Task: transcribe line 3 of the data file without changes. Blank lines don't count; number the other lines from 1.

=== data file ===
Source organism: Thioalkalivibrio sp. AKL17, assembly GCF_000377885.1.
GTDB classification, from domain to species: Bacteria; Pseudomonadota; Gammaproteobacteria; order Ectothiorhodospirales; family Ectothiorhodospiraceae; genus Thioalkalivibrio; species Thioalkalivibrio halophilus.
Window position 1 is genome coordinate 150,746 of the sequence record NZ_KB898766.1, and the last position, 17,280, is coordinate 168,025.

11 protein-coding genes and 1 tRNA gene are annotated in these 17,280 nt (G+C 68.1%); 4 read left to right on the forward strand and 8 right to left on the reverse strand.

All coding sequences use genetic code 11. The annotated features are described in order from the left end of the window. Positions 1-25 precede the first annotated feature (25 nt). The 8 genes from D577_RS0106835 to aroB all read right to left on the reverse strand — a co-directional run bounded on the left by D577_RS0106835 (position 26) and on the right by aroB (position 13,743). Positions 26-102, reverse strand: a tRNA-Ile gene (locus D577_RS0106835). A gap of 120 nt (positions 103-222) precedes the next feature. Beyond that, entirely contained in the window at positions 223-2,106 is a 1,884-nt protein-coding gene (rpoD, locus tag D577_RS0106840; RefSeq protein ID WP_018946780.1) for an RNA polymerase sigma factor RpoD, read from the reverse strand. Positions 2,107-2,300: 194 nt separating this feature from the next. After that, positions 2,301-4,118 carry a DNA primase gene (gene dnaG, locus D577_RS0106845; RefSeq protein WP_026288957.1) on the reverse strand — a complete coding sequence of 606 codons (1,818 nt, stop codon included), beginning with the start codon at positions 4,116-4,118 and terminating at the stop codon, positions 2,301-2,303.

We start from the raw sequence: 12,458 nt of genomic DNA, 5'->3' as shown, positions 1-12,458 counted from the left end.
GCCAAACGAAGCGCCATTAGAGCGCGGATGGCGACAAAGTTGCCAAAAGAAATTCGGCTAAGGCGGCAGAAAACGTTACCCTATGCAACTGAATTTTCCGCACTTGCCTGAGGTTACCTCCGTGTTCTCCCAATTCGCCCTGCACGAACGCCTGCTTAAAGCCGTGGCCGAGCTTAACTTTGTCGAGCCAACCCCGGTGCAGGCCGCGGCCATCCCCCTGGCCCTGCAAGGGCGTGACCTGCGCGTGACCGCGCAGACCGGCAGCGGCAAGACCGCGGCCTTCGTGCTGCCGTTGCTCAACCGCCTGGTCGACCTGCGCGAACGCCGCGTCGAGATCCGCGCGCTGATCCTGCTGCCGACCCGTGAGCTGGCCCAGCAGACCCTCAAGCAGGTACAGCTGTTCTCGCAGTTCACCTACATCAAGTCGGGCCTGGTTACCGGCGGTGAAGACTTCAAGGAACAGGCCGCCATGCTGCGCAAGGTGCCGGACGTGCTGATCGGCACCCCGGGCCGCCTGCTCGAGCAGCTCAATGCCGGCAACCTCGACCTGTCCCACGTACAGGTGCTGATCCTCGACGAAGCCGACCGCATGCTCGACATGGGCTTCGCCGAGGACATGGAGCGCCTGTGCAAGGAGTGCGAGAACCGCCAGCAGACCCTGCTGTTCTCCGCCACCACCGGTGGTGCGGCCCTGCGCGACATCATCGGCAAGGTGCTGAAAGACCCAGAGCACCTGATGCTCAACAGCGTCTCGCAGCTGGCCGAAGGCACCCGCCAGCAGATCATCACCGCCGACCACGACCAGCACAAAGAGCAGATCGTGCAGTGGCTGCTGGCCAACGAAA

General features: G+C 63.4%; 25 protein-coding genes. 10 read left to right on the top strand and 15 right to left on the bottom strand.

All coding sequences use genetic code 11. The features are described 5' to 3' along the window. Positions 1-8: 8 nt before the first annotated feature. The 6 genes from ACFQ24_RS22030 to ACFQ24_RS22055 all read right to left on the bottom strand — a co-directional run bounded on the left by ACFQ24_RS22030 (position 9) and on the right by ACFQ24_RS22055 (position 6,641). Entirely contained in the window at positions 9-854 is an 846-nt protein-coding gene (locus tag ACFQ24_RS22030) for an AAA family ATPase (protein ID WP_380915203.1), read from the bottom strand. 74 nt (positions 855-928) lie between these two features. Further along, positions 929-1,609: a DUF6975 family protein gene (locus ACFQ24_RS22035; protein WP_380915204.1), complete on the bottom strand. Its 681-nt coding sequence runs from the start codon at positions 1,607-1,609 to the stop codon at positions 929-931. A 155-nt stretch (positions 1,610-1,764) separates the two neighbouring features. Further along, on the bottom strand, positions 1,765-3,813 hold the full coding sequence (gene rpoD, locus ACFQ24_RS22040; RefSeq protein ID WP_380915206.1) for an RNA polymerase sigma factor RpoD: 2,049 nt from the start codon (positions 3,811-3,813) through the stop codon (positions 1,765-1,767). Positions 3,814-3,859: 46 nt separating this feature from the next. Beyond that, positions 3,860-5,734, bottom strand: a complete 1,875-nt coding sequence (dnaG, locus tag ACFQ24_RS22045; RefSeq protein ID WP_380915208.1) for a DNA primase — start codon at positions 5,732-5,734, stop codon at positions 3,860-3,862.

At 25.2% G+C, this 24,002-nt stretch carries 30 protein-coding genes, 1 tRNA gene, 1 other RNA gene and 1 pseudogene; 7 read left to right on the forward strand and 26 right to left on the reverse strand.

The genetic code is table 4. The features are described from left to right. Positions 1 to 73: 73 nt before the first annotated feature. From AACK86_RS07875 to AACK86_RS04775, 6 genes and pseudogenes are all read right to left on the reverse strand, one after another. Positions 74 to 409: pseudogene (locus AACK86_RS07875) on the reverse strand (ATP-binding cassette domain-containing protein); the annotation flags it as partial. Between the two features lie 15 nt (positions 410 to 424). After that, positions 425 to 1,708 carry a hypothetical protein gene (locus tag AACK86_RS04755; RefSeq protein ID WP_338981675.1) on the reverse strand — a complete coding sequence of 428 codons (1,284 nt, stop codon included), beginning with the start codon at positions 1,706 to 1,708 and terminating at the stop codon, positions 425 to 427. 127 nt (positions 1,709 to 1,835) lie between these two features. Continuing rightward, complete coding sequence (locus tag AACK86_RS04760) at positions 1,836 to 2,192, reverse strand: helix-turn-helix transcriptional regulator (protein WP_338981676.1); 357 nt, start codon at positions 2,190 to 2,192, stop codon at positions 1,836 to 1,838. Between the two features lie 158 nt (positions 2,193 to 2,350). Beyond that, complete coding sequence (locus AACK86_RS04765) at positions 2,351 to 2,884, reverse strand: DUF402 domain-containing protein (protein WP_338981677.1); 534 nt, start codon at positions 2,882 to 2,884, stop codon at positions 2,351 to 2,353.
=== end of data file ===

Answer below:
Window position 1 is genome coordinate 150,746 of the sequence record NZ_KB898766.1, and the last position, 17,280, is coordinate 168,025.